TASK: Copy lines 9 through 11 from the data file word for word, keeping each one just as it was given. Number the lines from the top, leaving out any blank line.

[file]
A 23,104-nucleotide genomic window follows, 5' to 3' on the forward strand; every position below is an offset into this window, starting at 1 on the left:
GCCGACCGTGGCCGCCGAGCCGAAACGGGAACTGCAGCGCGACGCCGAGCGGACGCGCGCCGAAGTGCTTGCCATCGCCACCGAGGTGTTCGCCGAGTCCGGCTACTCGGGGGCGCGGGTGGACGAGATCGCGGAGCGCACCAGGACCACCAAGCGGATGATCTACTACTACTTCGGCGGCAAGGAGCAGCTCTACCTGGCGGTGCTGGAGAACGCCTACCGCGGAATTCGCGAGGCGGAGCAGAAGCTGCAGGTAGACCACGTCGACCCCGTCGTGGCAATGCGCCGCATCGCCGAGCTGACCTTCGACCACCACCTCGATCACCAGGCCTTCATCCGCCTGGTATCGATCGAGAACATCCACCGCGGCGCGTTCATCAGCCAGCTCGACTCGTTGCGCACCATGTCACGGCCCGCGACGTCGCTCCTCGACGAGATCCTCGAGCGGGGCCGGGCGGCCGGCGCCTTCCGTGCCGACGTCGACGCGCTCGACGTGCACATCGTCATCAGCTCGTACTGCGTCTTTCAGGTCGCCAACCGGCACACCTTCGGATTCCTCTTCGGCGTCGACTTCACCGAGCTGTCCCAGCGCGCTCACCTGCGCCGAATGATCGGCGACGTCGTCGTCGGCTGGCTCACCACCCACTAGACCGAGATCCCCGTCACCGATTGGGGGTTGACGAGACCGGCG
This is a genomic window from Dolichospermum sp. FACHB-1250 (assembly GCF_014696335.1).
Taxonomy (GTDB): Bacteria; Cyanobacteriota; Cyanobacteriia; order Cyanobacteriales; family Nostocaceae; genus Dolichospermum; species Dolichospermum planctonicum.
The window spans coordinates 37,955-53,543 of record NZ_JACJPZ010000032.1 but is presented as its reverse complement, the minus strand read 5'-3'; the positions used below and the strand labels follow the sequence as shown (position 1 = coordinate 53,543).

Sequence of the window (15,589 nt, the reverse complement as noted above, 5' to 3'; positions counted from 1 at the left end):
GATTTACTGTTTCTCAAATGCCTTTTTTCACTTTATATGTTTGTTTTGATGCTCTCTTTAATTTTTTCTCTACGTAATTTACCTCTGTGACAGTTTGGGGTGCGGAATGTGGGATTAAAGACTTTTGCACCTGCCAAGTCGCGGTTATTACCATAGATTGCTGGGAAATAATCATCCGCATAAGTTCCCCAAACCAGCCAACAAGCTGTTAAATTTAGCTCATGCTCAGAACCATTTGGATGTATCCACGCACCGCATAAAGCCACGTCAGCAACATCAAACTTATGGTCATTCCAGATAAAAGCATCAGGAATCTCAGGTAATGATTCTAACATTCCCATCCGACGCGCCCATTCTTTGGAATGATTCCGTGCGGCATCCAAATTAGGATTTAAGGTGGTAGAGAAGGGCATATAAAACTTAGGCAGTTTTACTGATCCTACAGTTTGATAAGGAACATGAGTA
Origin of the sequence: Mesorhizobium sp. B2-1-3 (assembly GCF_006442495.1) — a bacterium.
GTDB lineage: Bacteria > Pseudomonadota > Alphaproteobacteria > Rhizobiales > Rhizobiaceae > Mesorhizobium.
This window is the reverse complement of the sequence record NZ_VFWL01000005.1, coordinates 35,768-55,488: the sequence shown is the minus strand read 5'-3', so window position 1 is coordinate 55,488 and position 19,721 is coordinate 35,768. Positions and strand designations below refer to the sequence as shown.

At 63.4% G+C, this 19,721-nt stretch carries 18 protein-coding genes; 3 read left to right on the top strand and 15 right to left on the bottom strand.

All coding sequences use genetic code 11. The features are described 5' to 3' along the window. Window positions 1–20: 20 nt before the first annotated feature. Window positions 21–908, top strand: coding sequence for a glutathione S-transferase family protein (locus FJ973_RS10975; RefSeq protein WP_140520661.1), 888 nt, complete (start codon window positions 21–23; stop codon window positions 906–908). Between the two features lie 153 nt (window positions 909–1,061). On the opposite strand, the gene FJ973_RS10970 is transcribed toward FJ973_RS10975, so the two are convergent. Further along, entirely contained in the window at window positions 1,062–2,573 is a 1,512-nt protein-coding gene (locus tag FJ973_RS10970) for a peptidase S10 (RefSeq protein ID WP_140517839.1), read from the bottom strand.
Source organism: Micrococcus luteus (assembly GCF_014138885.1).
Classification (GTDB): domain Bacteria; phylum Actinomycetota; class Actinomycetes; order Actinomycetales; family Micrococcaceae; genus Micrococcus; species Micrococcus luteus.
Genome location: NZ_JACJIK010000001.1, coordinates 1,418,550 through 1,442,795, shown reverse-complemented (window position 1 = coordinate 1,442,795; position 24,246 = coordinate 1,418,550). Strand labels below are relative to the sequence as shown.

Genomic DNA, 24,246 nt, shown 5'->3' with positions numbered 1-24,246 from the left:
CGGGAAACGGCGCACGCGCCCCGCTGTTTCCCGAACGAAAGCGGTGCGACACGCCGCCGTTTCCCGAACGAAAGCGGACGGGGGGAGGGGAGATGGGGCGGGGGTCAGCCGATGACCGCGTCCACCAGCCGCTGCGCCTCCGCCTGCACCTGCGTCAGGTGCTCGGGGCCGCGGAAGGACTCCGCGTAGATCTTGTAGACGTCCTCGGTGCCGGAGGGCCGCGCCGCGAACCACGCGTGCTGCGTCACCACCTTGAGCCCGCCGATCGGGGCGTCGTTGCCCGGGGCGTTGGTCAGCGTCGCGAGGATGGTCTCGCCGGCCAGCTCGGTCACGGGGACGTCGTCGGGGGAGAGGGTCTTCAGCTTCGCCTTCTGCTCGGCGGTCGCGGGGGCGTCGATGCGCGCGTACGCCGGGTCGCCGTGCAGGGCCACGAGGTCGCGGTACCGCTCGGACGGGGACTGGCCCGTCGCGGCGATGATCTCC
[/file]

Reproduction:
GTDB lineage: Bacteria > Pseudomonadota > Alphaproteobacteria > Rhizobiales > Rhizobiaceae > Mesorhizobium.
This window is the reverse complement of the sequence record NZ_VFWL01000005.1, coordinates 35,768-55,488: the sequence shown is the minus strand read 5'-3', so window position 1 is coordinate 55,488 and position 19,721 is coordinate 35,768. Positions and strand designations below refer to the sequence as shown.

At 63.4% G+C, this 19,721-nt stretch carries 18 protein-coding genes; 3 read left to right on the top strand and 15 right to left on the bottom strand.